Wednesday, January 04, 2017

Let freedom ring

This story is crazy.  Zero Hedge: "Masses Shocked By Philly Beverage Tax Impact."  Sugary drinks in the city of Brotherly Love are hit with a huge "Philly Bev Tax."

Keep your eye on this latest effort to tax Americans for their "own good."  It's not like we haven't seen this show before.


Anonymous said...

Pretty feeble gotcha in that Daily Caller link. Part of the rationale for cigarette taxes is to reduce the number of citizens smoking. Another part of the tax rationale is to allay the future cost of smokers' health issues that is borne by all taxpayers.

Whether it's causation, coincidence, or both, the smoking rate in New York State has gone down substantially, even after including the bump in out-of-state cigarette sales. Smokers paid more in 2015, everyone pays less in 2045.

Last year's drop in cigarette tax revenues noted by the Daily Caller represents 0.000013% of New York State's annual tax revenue. You don't want to know how that budgetary hit compares with the state's corporate tax breaks, including those granted to one tweet-centric New York real estate developer.

Eric said...

What about the enormous boon to organized crime, considering that 58% of cigarettes in NYC come from out-of-state?
I remember reading somewhere that the city had a guy walk around the city picking up empty cigarette packs and then checking the tax stamp on them. That's how they found out how much Fat Tony is making.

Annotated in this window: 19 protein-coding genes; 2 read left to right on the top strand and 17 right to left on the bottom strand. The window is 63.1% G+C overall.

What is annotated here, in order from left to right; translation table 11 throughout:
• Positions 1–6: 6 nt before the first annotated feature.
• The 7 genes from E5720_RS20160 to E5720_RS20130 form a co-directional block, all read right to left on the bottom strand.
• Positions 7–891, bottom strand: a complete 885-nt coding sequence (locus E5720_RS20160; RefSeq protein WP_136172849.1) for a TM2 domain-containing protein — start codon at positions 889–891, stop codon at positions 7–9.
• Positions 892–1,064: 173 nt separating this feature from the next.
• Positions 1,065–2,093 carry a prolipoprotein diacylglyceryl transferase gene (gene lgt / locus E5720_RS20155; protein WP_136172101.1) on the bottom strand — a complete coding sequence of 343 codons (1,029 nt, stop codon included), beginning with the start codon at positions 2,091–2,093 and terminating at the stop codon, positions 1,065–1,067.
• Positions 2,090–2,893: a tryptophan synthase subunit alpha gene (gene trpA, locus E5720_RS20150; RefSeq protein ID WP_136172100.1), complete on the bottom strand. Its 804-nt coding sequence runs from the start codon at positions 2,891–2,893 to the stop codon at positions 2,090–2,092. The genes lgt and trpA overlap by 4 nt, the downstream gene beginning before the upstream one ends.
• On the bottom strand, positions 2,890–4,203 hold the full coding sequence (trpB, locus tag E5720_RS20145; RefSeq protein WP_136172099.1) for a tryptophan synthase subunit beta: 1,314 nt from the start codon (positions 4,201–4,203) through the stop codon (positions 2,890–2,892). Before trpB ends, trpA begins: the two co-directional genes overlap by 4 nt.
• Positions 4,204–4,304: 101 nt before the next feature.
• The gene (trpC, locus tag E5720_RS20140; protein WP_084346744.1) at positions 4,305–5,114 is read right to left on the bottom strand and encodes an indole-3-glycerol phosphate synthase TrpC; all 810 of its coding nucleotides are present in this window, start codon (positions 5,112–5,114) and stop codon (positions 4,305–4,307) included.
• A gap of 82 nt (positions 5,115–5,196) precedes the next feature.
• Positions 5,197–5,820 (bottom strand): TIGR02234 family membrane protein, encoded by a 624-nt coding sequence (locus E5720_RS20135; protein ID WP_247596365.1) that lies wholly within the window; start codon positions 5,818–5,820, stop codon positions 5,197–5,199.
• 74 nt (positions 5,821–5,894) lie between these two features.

Anonymous said...

Obviously there are consequences in all directions. That's why I brought up corporate tax breaks, which some people think are the "good" kind of budgetary tax hole. Sometimes it is. There's more than one way for a state to lose revenue in anticipation of making it back later.

And so, how big a change in public life expectancy is worth absorbing, to hit Big Tony in his pocket? What level of future tax hikes should there be on all citizens, including those non-smokers who bear no responsibility for the cost but will be paying their unfair share anyway, to avoid the wider consequences of targeted tax hikes today? Outside of one-size-fits-all analysis like the Daily Caller's, there's no single, simple answer to these questions.